Business aviation will generate $248 billion in global sales of new business jets over the next ten years, ranging from VLJs to VIP airliners, according to Honeywell’s 16th annual Business Aviation Outlook report.

Honeywell predicts deliveries of more than 1,000 new business jets for the first time in history in 2007, up from the 861 delivered in 2006. This year is the fourth consecutive year of growth in the sector. Year-to-date aircraft sales have risen more than 12% and deliveries by almost 11% against the same period in 2006. Deliveries in 2008 are expected to approach 1,300, and the outlook remains strong, with annual deliveries expected to remain at a similar level in 2009 and 2010.

One in four of the 4,600 business jets ordered over the next five years to 2012 will be delivered to customers in Europe, the Middle East and Africa. The 4,600 does not include demand from fractional ownership programmes. Fuelled by rising oil prices, More than half of those operators surveyed in the Asia-Africa and Middle East regions expect to buy new aircraft in the next five years, the highest level in the history of the survey.

Rob Wilson, Honeywell’s president, business and general aviation, says: “Industry growth has moved into unparalleled territory. Order intake across most business jet categories remains very strong, with little discernable effect from recent stock market fluctuations. With backlogs exceeding two-and-a- half years of deliveries, 2008 will likely be another banner year for the industry.”

Steady gains in aircraft value have also stimulated growth. “Value to the operator takes the form of improved aircraft reliability, mission flexibility, cabin productivity, comfort and convenience,” says Wilson. “Historically, Honeywell Aerospace’s Business Aviation Outlook shows increases in purchase plans and subsequent aircraft deliveries tend to be highly associated with the introduction of new aircraft. Improved engines, safety systems, cockpit avionics and cabin information and comfort improvements along with advances in aerodynamic design continue to deliver compelling gains in value to fleet operators, pilots and passengers.”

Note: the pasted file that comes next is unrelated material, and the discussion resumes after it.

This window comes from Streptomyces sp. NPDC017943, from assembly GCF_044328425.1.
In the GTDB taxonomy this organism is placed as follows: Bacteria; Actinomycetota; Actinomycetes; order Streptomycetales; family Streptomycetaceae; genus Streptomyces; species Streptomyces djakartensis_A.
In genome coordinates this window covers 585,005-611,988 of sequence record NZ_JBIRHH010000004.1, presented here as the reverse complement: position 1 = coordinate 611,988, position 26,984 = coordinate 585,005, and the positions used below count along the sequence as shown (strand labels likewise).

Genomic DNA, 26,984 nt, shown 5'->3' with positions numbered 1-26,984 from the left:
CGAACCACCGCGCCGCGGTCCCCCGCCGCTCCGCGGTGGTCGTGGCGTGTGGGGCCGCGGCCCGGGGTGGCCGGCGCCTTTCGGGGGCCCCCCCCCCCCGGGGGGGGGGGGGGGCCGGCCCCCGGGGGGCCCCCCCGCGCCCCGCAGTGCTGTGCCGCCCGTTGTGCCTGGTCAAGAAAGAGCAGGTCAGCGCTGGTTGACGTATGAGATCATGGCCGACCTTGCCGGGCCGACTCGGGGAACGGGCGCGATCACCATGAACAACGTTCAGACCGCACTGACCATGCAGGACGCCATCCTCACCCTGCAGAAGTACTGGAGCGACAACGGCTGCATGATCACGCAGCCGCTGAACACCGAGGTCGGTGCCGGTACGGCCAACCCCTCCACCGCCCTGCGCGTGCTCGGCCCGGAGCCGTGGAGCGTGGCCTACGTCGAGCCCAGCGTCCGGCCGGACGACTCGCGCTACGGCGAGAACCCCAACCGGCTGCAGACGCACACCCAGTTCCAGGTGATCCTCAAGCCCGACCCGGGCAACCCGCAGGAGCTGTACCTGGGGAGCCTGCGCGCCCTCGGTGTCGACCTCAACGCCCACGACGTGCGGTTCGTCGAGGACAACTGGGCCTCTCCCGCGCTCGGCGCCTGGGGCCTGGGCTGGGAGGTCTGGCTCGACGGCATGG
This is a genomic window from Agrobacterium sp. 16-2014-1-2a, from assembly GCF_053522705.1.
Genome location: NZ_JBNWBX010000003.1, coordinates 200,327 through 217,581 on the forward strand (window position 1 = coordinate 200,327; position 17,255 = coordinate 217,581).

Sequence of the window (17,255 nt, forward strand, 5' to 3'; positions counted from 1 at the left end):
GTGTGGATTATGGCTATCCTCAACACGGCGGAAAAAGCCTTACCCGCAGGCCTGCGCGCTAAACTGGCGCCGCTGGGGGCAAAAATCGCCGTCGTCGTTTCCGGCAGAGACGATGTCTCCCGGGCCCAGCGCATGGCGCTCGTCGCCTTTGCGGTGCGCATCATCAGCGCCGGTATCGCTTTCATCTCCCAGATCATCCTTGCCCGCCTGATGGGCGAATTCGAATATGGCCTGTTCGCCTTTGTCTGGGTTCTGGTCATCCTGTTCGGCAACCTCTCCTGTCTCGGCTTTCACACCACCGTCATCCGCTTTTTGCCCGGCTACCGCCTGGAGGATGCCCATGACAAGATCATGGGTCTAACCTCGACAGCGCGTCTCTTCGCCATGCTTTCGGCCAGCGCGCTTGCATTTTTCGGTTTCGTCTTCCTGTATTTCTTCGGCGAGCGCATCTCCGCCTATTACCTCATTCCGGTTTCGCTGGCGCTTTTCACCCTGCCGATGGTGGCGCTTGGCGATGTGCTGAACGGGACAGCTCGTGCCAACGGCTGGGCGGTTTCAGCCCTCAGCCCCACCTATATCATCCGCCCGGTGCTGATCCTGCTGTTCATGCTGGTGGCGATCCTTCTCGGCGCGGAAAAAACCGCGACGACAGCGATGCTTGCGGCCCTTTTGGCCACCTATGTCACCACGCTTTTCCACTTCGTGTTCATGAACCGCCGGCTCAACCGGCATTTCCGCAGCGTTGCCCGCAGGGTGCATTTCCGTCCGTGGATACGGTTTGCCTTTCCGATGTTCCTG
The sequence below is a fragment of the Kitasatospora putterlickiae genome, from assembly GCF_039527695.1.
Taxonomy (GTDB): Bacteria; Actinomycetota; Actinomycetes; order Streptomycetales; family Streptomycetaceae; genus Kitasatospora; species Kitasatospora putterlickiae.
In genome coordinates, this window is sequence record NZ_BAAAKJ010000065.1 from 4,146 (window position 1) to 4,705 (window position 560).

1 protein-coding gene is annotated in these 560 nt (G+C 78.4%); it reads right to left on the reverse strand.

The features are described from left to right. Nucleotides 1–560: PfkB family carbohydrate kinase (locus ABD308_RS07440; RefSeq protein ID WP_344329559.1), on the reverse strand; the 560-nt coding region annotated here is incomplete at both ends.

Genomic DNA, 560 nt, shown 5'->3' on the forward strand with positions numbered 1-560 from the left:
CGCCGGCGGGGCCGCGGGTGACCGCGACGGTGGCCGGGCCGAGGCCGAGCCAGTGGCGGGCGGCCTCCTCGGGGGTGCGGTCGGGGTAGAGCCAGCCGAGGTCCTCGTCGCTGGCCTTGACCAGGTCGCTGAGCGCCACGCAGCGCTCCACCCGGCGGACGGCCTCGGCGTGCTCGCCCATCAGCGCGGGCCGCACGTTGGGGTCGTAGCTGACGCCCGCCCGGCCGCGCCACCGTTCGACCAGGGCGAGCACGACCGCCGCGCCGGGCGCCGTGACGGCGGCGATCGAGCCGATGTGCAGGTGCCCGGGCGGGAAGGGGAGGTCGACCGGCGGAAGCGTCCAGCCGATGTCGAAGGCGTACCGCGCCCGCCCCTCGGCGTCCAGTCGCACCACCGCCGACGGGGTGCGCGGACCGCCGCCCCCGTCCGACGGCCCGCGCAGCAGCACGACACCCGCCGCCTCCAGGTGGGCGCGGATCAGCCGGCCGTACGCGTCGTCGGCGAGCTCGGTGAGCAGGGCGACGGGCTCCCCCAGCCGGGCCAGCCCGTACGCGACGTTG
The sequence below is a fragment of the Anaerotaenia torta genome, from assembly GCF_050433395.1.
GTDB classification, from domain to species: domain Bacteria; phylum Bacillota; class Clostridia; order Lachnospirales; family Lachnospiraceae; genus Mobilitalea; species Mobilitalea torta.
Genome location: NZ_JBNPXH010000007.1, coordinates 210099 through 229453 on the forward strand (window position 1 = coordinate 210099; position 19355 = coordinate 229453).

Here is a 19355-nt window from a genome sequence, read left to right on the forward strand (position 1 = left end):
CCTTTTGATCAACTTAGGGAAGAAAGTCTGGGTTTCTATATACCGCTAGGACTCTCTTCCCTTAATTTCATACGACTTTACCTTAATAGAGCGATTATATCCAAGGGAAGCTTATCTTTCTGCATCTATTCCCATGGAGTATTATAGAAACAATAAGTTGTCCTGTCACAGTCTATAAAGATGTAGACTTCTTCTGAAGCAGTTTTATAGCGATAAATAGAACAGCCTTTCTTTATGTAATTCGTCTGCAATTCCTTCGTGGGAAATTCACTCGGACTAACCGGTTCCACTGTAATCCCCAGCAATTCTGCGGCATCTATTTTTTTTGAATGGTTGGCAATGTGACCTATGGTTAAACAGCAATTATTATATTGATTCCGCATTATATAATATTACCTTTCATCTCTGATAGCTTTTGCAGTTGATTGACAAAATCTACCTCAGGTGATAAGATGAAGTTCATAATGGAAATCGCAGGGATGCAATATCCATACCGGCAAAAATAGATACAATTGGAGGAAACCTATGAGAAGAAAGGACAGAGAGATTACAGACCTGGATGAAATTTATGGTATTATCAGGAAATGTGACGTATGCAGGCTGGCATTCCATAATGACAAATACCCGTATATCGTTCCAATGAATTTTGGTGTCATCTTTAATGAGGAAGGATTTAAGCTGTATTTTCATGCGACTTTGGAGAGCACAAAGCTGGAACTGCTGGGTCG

The survey shows that owners of fleets serving fractional shareholders and ‘Jet Card’ purchasers continue to provide a substantial portion of total industry demand. Fractional fleet operators still account for about 15-18% of the backlog for business jets. New deliveries to fractional fleet operators should remain at between 110 and 150 aircraft annually over the next five years.

Sales of new ownership shares have flattened significantly since 2004 but are back in positive territory so far in 2007. But fractional operators tend to replace their aircraft more frequently due to a combination of high utilisation and the desire to maintain a consistent passenger experience. Sales of jet cards remain strong as well, while new branded charter operations continue to place sizable aircraft orders, especially of new Very Light Jet aircraft.

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Source: Flight Daily News